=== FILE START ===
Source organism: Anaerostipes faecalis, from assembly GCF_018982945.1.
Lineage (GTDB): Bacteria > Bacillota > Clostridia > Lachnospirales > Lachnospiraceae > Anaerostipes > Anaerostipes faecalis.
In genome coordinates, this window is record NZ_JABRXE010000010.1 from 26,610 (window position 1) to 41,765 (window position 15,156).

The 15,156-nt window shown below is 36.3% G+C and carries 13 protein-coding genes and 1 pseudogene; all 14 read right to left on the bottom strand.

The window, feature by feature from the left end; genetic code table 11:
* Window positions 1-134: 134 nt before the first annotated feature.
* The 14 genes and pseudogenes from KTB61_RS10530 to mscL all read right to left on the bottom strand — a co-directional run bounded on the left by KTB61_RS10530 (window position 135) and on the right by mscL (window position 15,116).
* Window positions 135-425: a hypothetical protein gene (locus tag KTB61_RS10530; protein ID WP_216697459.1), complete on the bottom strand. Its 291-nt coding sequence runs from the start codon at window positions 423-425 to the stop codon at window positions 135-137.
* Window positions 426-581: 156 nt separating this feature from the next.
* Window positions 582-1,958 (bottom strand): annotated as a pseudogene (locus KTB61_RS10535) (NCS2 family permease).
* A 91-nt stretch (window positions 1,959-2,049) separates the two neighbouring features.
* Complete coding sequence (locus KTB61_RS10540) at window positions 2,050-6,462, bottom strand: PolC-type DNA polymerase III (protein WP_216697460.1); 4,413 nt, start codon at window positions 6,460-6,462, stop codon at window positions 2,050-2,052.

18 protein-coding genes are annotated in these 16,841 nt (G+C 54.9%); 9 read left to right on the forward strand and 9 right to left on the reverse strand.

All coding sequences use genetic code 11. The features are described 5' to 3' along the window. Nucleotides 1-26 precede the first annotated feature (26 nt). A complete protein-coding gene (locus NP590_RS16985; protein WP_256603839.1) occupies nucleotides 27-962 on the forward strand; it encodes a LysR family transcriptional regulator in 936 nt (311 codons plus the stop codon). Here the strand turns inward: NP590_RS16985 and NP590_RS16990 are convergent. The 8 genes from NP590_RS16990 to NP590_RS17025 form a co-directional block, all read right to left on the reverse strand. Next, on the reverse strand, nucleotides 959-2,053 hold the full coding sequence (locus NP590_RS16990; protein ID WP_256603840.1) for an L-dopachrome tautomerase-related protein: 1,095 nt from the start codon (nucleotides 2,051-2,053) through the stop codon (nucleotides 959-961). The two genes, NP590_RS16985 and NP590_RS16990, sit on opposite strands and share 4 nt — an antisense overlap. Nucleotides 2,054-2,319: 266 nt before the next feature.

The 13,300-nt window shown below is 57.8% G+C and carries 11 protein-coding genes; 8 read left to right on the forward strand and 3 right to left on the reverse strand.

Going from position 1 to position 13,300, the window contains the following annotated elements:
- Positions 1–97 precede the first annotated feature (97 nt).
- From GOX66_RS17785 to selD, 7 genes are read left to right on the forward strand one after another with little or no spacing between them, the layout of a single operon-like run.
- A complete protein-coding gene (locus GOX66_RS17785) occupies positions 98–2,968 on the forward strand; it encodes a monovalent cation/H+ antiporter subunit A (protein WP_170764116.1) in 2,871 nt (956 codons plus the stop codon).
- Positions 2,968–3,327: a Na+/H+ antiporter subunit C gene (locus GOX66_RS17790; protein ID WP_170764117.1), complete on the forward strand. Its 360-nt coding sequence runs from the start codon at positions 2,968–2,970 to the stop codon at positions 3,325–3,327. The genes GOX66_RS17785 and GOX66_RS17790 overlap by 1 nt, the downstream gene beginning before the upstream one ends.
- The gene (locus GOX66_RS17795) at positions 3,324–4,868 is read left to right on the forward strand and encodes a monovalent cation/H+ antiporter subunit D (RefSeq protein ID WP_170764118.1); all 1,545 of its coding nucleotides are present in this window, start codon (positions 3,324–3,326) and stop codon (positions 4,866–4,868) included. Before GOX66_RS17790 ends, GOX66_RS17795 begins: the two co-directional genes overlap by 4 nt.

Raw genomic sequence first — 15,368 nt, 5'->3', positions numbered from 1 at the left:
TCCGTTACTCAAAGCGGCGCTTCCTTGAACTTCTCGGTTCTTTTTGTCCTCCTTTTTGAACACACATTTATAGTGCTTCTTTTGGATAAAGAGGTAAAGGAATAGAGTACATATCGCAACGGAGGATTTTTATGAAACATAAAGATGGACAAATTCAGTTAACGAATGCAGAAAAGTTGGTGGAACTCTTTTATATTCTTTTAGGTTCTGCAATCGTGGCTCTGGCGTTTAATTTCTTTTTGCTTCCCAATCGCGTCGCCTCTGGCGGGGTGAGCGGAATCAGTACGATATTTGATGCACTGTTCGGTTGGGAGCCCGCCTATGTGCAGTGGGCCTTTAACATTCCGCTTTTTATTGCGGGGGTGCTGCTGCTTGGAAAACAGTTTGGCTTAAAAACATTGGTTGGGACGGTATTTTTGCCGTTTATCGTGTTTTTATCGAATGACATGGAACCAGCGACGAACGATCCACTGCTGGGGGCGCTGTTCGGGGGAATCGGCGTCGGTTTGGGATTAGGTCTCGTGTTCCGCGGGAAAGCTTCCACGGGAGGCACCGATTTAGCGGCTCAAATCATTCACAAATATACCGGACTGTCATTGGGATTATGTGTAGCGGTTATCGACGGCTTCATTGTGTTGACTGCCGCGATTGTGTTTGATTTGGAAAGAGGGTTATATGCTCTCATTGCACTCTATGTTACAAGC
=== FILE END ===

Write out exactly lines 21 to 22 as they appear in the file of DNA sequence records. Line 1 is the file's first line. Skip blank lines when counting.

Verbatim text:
- The gene (locus GOX66_RS17795) at positions 3,324–4,868 is read left to right on the forward strand and encodes a monovalent cation/H+ antiporter subunit D (RefSeq protein ID WP_170764118.1); all 1,545 of its coding nucleotides are present in this window, start codon (positions 3,324–3,326) and stop codon (positions 4,866–4,868) included. Before GOX66_RS17790 ends, GOX66_RS17795 begins: the two co-directional genes overlap by 4 nt.

Raw genomic sequence first — 15,368 nt, 5'->3', positions numbered from 1 at the left: